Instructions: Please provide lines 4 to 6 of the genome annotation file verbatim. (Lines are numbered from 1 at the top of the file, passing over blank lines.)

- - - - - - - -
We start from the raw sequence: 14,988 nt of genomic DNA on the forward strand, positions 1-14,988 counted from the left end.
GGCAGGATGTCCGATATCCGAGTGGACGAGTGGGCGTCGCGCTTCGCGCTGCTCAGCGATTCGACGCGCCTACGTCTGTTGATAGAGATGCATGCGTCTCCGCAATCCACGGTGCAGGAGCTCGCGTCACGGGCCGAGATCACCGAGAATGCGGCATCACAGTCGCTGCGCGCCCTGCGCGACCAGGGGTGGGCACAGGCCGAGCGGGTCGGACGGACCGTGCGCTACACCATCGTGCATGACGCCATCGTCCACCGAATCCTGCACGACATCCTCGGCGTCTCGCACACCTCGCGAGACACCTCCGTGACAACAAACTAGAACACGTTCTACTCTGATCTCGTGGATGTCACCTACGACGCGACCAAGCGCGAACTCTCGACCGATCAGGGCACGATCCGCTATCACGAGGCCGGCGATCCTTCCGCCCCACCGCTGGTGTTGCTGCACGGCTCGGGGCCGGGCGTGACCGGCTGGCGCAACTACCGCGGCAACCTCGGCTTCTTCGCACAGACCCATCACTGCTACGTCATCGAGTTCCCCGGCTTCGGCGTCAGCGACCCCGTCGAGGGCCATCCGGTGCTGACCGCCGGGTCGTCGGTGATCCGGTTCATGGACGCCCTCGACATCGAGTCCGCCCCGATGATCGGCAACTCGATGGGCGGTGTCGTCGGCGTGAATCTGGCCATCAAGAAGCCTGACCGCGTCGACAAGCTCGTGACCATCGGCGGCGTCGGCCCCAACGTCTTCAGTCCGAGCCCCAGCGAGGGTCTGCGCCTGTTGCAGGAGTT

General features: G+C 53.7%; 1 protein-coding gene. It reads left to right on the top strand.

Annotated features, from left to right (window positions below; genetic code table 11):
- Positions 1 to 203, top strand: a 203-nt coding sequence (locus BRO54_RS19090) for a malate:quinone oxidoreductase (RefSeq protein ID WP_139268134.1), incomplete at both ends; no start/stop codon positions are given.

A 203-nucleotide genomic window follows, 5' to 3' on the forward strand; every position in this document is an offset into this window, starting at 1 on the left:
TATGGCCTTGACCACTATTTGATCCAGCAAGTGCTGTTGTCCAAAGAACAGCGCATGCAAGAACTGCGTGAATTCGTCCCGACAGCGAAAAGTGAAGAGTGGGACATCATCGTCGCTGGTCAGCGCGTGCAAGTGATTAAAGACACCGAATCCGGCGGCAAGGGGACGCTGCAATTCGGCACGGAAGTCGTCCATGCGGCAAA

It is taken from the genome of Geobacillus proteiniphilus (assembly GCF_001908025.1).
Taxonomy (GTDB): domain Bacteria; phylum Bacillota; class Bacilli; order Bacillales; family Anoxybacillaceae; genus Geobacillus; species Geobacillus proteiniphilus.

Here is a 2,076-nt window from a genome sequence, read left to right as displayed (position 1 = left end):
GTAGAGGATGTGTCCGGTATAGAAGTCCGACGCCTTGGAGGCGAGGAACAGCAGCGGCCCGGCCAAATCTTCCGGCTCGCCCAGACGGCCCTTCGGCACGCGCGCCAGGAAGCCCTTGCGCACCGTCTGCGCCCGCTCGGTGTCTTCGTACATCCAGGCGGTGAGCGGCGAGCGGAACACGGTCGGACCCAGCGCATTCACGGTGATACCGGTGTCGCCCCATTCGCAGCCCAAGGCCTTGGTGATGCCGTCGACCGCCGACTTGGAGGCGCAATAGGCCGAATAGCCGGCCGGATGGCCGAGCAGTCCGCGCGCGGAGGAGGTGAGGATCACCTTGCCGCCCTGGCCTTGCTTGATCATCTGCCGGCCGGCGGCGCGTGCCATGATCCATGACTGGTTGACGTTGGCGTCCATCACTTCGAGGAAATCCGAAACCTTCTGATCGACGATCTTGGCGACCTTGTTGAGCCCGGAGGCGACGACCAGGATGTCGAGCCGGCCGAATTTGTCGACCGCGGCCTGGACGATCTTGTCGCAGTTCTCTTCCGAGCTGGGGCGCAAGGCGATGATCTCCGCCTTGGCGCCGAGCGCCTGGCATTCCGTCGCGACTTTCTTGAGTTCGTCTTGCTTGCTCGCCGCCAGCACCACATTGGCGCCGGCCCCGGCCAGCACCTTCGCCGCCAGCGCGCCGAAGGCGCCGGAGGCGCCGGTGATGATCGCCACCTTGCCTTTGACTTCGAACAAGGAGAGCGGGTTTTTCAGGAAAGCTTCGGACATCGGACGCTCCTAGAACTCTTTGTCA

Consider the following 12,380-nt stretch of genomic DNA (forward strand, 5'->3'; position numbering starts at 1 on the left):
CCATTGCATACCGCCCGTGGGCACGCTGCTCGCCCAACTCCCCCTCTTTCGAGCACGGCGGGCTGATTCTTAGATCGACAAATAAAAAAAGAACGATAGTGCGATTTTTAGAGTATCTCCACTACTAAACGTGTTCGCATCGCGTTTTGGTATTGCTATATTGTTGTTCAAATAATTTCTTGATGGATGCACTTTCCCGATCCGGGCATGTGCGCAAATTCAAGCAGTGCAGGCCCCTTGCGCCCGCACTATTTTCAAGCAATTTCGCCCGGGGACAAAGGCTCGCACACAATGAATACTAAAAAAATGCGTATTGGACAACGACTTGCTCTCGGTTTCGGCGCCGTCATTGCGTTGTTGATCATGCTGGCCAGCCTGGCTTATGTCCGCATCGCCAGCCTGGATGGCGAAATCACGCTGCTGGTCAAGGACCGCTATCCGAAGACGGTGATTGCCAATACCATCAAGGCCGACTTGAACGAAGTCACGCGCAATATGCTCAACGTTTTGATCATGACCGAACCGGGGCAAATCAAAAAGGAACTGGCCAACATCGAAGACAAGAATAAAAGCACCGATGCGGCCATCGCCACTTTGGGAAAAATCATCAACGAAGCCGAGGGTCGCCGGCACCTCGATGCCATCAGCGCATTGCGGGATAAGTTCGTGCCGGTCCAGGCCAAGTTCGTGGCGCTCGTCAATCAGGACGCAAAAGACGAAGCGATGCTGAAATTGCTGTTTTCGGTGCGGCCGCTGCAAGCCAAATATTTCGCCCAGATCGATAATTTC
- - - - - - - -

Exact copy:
Annotated features, from left to right (window positions below; genetic code table 11):
- Positions 1 to 203, top strand: a 203-nt coding sequence (locus BRO54_RS19090) for a malate:quinone oxidoreductase (RefSeq protein ID WP_139268134.1), incomplete at both ends; no start/stop codon positions are given.

A 203-nucleotide genomic window follows, 5' to 3' on the forward strand; every position in this document is an offset into this window, starting at 1 on the left: